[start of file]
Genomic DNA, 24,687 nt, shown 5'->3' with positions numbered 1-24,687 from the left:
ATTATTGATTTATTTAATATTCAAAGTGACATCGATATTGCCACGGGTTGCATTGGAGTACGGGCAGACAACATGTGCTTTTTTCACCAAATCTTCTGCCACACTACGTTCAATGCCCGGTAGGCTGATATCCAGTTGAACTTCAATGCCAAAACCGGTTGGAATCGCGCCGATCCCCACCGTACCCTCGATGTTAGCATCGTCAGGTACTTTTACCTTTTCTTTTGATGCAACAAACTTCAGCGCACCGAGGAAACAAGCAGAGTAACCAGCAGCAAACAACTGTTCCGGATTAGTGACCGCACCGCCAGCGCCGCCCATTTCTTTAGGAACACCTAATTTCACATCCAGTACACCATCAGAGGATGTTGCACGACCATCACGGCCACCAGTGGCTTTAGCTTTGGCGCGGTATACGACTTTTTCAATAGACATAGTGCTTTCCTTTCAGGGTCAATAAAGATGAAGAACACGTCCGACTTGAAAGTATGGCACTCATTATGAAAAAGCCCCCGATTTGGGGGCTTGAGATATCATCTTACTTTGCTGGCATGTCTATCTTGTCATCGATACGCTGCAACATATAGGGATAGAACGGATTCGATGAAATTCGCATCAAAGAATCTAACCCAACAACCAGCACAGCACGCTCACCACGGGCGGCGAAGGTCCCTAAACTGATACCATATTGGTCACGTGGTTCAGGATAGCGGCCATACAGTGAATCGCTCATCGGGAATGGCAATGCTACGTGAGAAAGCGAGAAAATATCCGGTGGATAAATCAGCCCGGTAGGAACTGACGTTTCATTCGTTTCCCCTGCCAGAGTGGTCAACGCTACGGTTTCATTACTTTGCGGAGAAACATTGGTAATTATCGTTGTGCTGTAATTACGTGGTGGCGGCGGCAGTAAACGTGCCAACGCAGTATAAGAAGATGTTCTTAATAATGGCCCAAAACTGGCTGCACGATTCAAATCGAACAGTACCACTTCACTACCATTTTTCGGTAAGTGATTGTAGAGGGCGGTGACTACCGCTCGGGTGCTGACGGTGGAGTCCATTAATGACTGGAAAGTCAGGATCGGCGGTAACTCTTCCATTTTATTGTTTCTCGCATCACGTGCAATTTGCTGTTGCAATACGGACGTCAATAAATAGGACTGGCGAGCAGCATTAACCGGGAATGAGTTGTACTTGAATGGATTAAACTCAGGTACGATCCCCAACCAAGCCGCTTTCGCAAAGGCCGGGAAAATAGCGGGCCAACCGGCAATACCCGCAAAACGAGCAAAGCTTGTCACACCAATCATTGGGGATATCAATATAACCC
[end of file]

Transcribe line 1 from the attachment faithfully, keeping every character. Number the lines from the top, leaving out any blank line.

Genomic DNA, 24,687 nt, shown 5'->3' with positions numbered 1-24,687 from the left: